What is Production and Operations Management(POM)?

Many students are afraid of POM because they have been told it has quantitative material, or perhaps it is "about running a factory." What is your idea of POM? Well, the truth lies somewhere in between. And if you are one of these students, rest assured that your fears are misplaced. First, let's start with the definition of operations management.

Definition of Operations Management

Operations managers are responsible for producing the supply of goods or services in organizations. They make decisions regarding operations functions and the transformation systems used. Therefore, operations management is the study of decision making in the operations function. (Roger Schroeder)
POM, like marketing and finance is of three major functions in any organization. All managers make decisions, thus in the study of POM we shall put more emphasis decision making and less on methodology.

Five Decision Areas

Stevenson (see Table 1-4, page 10) defines operations decisions as falling into one of two categories: design decisions or operation decisions. However, one can analyze the operations function using 5 major decision responsibilities: process, capacity, inventory, work force, and quality.
Process -- Make decisions about the physical production process, technology, and layout.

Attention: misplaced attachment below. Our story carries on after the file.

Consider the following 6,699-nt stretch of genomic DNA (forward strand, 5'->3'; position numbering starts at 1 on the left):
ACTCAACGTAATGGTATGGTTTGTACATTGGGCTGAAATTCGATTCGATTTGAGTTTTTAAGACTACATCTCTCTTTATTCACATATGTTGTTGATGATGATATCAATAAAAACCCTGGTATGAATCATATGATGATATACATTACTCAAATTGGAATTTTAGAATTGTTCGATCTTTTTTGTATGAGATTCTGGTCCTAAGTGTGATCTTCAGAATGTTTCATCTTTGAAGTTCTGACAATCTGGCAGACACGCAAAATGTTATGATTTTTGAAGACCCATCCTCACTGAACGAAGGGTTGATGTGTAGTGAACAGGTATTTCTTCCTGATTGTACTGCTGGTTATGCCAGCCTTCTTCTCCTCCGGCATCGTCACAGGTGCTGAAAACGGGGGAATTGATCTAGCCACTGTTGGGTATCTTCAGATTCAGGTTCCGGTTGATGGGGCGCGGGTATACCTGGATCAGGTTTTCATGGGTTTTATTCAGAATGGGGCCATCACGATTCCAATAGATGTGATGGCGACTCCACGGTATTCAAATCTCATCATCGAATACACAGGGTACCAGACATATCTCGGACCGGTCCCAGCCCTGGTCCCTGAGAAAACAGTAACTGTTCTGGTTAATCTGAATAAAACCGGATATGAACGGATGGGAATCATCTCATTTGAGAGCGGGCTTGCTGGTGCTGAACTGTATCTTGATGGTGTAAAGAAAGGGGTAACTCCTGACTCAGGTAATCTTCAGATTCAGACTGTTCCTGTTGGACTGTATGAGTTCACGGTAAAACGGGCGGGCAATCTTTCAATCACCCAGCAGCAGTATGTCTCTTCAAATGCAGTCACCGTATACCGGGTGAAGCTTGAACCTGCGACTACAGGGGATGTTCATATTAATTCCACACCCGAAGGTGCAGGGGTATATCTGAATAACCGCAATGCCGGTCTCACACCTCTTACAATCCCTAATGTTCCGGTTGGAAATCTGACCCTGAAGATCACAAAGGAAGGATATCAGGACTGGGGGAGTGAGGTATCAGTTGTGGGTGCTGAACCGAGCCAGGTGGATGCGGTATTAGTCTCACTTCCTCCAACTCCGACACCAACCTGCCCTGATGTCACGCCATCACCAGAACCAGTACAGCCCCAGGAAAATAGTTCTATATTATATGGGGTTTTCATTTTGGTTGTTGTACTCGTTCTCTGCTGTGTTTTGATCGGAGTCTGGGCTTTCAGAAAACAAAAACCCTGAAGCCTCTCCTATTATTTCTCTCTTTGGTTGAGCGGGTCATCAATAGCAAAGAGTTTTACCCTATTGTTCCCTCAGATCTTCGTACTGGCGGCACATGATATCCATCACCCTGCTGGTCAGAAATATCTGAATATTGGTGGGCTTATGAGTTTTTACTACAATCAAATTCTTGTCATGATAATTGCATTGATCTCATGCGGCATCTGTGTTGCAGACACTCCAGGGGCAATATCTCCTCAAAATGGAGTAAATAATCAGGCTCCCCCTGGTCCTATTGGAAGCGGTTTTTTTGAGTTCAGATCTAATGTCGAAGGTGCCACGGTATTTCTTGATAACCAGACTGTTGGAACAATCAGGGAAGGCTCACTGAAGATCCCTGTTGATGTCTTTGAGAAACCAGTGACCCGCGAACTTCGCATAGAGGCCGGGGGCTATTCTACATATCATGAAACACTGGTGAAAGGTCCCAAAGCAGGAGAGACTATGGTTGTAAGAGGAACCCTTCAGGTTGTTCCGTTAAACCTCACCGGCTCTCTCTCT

Capacity -- Decide on sufficient output capacity for the organization, not too low and not excessive. Plans may be over short- medium- or long-term. Forecasting, facilities, planning, aggregate planning and control all come under this decision area.
Inventory -- An important asset that must be managed by operations. Decisions here are made about how much to order and when to order. Logistical decisions are made on raw materials, work in process, or finished goods.
Work force -- Responsibilities include line management, productivity improvement, work measurement, and work design. 
Quality --Operations function is responsible for the quality of goods and services produced. Emphasis is on planning and control of quality. 

Chapter 1 Highlights

After you complete reading the chapter, you should have a good grasp of:
  1. Functions within a business
  2. Role and job of the operations manager
  3. Different ways of classifying production systems
  4. Differences between manufacturing and service operations
  5. Historical evolution of POM
  6. Recent trends in POM
History of POM
Seven major contributions:
  1. Division of labor,
  2. standardization of parts;
  3. Industrial revolution;
  4. Scientific study of work;
  5. Human relations;
  6. Decision models;
  7. Computers.


Friday September 8th, 2000 in class assignment.
Here is Week 1 assignment.